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Background Plate

Background Plate.  A blank plaster disk often with a molded border upon which a design can be built by adding relief of clay, plasteline, wax or plaster. This plate forms the base upon which the model is created and is necessary for both cast medals of exact size, or of an oversize model which is later reduced by pantograph to a die for striking. A separate background plate is required for each side, obverse and reverse. The artist must also be aware that the surface of the background plate may, indeed, become that of the field of the struck piece if it is left intact with no added design or texture. Thus the surface of the background plate is the lowest in the model, it becomes the highest in the die made from that model, and also the lowest in the struck piece (for proof finish, the surface that is proof polish.

First background plates.  Renaissance medallists used a disk of smooth natural material, as black slate; Benvenuto Cellini describes using black glass, bone (or wood only as a last resort). Designs were built of wax on these surfaces, and when completely modeled they served as patterns for making the molds which would produce the cast medals.

Modern uses.  In modern times plaster of Paris is used for the ease of forming a desired background plate. The size is determined by the reduction ratio of model to intended die size (three- to five-to-one is ideal, but up to nine-to-one can be reduced on modern diecutting pantographs). Uniform plates are useful for obverse and reverse models of the same coin or medal; they are mandatory for producing a series of coins or medals where absolute uniformity is required.

When a number of uniform background plates are required (as for a series) a master pattern background plate is prepared and a mold is taken of it. Then any number of working background plates can be cast from such a master. This assures the uniformity desired for the series.

The plaster surface is made smooth by fine sanding or by emery. The border is

then prepared by modeling, or more often, by using a template (or even by using a milgrain tool) as the first step to preparing the design. The background plate can also be given a slight depression sloping towards the center from the border, and as such is called a basin. This will produce a camber in a die (or if the plate is absolutely flat the die camber can be created on modern diecutting machines when the model is reduced and the die is cut).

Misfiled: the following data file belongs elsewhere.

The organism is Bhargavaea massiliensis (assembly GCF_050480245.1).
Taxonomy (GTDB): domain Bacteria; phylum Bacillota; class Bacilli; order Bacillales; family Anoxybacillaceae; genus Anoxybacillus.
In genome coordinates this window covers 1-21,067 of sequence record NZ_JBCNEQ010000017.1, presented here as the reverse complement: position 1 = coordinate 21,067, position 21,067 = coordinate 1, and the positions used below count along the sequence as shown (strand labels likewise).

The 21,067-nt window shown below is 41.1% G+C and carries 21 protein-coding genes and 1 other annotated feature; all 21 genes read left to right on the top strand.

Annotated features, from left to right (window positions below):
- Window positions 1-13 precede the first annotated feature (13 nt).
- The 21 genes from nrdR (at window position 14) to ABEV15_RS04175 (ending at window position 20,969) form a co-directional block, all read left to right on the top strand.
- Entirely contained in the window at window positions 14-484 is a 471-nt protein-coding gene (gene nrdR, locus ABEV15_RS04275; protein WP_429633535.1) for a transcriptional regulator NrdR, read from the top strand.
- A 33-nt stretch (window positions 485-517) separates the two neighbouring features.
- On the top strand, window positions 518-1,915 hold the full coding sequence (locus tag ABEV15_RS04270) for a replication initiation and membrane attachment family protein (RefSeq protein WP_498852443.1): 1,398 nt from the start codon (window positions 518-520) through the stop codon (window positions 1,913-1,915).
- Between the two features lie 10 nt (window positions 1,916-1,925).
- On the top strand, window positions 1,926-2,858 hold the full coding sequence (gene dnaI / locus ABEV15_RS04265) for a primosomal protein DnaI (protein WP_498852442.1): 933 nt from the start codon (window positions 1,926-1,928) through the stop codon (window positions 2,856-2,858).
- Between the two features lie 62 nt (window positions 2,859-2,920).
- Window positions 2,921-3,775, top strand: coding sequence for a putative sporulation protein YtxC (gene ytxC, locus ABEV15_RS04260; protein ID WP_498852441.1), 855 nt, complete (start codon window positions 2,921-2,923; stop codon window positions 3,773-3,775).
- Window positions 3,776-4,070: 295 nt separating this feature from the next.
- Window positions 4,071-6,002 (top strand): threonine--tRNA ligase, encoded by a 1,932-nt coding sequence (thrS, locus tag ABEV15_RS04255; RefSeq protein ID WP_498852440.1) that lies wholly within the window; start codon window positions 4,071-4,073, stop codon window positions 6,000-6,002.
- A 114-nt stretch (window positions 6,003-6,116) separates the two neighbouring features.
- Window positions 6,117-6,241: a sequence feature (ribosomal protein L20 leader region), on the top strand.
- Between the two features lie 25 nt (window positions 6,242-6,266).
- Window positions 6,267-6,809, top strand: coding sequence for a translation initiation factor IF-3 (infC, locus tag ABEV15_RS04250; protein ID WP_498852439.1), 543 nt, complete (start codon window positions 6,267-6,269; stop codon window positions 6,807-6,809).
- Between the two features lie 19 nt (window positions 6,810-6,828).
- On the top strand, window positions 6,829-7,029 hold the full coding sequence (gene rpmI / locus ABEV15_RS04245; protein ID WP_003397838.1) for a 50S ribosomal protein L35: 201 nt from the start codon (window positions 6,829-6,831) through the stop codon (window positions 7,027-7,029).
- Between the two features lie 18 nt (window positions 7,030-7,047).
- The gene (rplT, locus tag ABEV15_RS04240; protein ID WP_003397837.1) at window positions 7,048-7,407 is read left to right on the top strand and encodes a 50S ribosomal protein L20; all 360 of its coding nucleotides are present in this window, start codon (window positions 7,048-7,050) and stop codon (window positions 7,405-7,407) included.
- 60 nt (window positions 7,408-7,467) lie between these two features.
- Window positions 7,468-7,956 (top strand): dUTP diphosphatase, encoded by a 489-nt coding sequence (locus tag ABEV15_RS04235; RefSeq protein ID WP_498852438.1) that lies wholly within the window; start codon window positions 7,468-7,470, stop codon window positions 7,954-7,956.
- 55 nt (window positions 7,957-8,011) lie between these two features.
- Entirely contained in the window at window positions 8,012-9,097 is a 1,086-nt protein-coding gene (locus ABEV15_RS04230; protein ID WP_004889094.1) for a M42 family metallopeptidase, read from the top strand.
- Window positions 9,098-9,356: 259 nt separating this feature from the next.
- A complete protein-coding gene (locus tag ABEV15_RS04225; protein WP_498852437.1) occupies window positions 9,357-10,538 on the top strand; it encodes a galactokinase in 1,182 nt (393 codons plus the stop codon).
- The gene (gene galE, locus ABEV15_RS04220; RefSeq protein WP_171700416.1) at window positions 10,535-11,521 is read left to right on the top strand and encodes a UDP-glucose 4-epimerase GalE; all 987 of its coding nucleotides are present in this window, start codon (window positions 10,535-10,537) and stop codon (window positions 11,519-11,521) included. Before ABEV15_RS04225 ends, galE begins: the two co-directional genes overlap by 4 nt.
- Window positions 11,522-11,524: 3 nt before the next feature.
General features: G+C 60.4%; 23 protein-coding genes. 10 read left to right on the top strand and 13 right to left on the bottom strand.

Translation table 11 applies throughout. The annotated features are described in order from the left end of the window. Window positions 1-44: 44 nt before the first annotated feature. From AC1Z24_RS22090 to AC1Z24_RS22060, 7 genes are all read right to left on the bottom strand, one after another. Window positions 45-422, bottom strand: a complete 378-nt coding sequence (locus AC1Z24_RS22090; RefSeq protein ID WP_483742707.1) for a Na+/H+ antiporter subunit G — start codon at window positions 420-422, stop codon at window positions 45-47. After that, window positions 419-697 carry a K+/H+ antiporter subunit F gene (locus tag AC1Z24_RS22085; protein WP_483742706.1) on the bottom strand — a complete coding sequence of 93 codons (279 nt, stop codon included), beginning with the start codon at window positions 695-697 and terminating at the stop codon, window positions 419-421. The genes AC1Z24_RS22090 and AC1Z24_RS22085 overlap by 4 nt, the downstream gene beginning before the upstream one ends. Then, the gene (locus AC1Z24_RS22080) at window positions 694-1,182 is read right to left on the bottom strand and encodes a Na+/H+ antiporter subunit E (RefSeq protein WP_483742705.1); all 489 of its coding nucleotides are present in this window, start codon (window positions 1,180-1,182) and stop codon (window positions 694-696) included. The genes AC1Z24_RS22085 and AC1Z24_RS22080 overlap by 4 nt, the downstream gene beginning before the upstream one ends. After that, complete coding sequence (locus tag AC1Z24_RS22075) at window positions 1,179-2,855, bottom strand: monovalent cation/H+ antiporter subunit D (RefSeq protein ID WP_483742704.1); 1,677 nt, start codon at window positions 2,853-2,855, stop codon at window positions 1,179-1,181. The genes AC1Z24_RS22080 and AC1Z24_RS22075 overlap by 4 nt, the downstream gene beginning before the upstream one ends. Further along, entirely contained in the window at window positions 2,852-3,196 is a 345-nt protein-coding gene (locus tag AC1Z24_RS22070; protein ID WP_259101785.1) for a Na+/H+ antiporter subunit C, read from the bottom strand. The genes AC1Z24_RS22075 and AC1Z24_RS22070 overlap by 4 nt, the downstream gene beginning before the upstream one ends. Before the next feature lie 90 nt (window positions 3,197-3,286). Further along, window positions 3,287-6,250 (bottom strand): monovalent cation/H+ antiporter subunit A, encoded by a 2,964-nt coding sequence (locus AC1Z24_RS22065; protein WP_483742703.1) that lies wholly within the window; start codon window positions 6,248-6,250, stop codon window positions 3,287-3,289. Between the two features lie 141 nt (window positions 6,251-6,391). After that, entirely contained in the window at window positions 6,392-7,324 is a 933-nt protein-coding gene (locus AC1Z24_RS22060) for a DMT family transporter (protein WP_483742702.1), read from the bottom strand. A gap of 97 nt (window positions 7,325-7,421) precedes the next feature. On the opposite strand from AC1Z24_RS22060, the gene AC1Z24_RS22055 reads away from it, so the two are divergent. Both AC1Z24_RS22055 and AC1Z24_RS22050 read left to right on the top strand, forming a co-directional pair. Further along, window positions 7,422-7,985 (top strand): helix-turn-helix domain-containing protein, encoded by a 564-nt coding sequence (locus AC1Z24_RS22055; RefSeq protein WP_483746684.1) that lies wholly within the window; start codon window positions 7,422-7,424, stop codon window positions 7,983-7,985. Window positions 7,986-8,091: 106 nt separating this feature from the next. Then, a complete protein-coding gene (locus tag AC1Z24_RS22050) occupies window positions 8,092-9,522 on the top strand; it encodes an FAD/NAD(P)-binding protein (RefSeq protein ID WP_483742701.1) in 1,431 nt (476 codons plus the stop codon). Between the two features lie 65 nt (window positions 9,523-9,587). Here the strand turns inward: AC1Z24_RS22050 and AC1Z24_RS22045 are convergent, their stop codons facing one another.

Like Cellini, modern artists use wood as a background plate only as a last resort. Wood being porous, it must be coated with shellac first, before any modeling is done. Otherwise moisture in the clay will be drawn into the wood, possibly deforming the clay model. Sturdy plastic, or other materials have been used as the composition for a background plate by modern artists, by only infrequently.

Once the modeling is completed on the background plate, irrespective of the media used to model the design, it is coated with a release agent and a casting is made. The artist generally works in positive for the original, the cast then is negative. He customarily touches up the detail in this cast and it becomes his matrix. He will make a second casting in the positive to submit for the pattern for the die to be cut. At this point there is no further need for the original model on the background plate, and it is usually cleaned off and used again if desired. (Or it may be stored intact in the artist's archives, but the original media is usually of such impermanent material that it does not keep well; the survival ratio of these models on background plates is quite small.)

excerpted with permission from

An Encyclopedia of Coin and Medal Technology

For Artists, Makers, Collectors and Curators


Roger W. Burdette, Editor

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